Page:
Nov 14, 2019


In my company the major use of technology was creating our proprietary software back in 2007 and then launching the OARS App in December, 2018.  The App has provided a tool to discuss report results, commend frontline team members for their excellent service or review service opportunities while on the floor without taking the employee back to the office to review on their desktops. Our technology has given them the freedom of face to face connection with their frontline teams.

The one key factor we have to consider when it comes to technology, even though it results in consistency and efficiency, is that it can be at the cost of personalised service. We hear so much about the disconnection that people have with each other and the rise of loneliness, we all need to take the time to get up, meet and connect with each other.  Emails and phone calls are great, but nothing will take the place of a face to face meeting where you can share a story, laugh, connect with their environment understand more about each other’s organisation and the people who bring it to life and their customers.

With the general decline in customer service, organisations who have focussed on this key area have actually created their own “service differentiation”, whereby customers feel valued by the use of their name, genuine greeting, providing options, making a real connection with them, making them feel “special”. 

While technology is wonderful and it certainly has improved the process and delivery of products and service, we can never allow it to take over from the human connection.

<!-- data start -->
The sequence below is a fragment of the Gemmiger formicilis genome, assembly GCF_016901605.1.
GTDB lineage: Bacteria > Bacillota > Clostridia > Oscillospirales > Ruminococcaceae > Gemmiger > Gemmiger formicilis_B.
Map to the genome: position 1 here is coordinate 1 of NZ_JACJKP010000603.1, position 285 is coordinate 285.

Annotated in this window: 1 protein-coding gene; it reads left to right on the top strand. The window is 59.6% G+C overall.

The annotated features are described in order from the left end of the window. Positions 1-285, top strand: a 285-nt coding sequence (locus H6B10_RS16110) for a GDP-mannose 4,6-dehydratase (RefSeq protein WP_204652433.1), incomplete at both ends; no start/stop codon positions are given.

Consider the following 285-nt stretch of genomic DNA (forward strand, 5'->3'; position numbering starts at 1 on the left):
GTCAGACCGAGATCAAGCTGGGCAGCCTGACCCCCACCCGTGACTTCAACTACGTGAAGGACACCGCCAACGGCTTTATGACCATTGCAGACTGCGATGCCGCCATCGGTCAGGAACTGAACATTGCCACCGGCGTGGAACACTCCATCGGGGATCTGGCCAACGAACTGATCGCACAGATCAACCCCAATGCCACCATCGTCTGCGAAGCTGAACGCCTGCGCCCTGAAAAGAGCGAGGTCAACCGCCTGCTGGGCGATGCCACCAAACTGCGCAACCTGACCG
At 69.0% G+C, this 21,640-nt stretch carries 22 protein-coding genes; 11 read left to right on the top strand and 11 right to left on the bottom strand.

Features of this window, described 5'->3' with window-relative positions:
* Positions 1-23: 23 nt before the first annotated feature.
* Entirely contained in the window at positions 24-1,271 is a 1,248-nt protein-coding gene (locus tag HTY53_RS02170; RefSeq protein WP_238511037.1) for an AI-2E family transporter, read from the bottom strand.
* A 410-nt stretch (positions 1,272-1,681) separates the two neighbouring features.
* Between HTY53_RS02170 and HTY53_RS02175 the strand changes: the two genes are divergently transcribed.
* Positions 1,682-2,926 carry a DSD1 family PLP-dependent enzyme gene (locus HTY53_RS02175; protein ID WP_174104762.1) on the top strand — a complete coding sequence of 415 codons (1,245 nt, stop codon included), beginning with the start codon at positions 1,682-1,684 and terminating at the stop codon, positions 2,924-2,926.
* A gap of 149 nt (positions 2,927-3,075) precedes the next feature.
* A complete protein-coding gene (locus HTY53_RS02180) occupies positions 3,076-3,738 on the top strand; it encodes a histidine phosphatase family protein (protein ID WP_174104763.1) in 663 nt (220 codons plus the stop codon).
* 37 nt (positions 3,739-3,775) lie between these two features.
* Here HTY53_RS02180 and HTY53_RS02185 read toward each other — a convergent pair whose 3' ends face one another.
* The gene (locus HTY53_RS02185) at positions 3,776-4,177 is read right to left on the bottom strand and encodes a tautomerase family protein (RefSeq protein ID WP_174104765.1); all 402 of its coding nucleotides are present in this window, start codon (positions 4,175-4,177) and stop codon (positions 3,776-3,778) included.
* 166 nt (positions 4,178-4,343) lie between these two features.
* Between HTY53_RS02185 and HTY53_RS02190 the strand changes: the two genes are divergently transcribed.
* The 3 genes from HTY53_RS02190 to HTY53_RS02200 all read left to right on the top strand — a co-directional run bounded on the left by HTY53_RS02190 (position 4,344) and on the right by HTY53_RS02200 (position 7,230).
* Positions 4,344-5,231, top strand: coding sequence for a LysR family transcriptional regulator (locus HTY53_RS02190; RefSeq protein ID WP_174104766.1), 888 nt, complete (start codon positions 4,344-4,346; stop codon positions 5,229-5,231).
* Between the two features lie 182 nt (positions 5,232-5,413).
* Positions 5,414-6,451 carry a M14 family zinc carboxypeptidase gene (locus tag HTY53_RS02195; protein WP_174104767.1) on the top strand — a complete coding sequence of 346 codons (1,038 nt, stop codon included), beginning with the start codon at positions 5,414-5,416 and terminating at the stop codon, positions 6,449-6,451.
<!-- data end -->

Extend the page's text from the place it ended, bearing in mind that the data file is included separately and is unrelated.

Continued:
Of course, there will always be those customers who prefer the “high tech” solution that creates a seamless transaction, as they maybe time sensitive compared to others who want the interaction – therefore organisations need to provide a service that meets and exceeds their customer’s expectations. 

Just because efficiency may produce an increase in profits is that just a short-term gain to a long-term loss in customer retention, loyalty and advocacy! 

Too often we see new managers entering an organisation and wanting to change “things” because it is going to be more profitable without first taking the time to connect with the leadership and frontline team and ask “why things are done that way and what will be the effect and outcome if they are changed”.  By having an open discussion where all parts of the business, employee and customer aspects are assessed then a wholistic approach to technology and the overall customer service experience will be achieved.

Where has automation and technology changed the way you do things in your organisation?